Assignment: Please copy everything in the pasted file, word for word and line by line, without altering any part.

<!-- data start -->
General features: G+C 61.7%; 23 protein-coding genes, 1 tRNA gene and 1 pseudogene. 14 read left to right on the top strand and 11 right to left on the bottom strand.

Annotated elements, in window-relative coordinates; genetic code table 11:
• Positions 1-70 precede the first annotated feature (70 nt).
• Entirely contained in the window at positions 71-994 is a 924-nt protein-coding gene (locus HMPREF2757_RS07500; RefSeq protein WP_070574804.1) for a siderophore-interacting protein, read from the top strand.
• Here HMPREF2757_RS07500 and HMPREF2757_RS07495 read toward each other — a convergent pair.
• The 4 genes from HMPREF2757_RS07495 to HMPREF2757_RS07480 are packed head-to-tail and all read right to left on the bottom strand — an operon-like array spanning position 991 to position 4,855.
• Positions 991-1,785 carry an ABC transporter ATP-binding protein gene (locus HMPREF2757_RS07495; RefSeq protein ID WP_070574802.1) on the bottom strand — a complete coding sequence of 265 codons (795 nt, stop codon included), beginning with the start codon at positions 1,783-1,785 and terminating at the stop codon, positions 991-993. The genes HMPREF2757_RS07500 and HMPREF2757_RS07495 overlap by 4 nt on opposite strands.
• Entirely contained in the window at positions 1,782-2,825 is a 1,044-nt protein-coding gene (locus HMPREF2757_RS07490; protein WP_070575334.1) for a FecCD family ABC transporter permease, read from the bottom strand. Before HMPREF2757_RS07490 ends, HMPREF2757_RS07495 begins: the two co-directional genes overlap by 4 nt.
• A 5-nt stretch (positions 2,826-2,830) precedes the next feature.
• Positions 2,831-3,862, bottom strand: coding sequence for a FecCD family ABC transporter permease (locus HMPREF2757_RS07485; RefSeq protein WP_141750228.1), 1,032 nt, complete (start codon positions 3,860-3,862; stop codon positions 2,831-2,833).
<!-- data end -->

General features: G+C 61.7%; 23 protein-coding genes, 1 tRNA gene and 1 pseudogene. 14 read left to right on the top strand and 11 right to left on the bottom strand.

Annotated elements, in window-relative coordinates; genetic code table 11:
• Positions 1-70 precede the first annotated feature (70 nt).
• Entirely contained in the window at positions 71-994 is a 924-nt protein-coding gene (locus HMPREF2757_RS07500; RefSeq protein WP_070574804.1) for a siderophore-interacting protein, read from the top strand.
• Here HMPREF2757_RS07500 and HMPREF2757_RS07495 read toward each other — a convergent pair.
• The 4 genes from HMPREF2757_RS07495 to HMPREF2757_RS07480 are packed head-to-tail and all read right to left on the bottom strand — an operon-like array spanning position 991 to position 4,855.
• Positions 991-1,785 carry an ABC transporter ATP-binding protein gene (locus HMPREF2757_RS07495; RefSeq protein ID WP_070574802.1) on the bottom strand — a complete coding sequence of 265 codons (795 nt, stop codon included), beginning with the start codon at positions 1,783-1,785 and terminating at the stop codon, positions 991-993. The genes HMPREF2757_RS07500 and HMPREF2757_RS07495 overlap by 4 nt on opposite strands.
• Entirely contained in the window at positions 1,782-2,825 is a 1,044-nt protein-coding gene (locus HMPREF2757_RS07490; protein WP_070575334.1) for a FecCD family ABC transporter permease, read from the bottom strand. Before HMPREF2757_RS07490 ends, HMPREF2757_RS07495 begins: the two co-directional genes overlap by 4 nt.
• A 5-nt stretch (positions 2,826-2,830) precedes the next feature.
• Positions 2,831-3,862, bottom strand: coding sequence for a FecCD family ABC transporter permease (locus HMPREF2757_RS07485; RefSeq protein WP_141750228.1), 1,032 nt, complete (start codon positions 3,860-3,862; stop codon positions 2,831-2,833).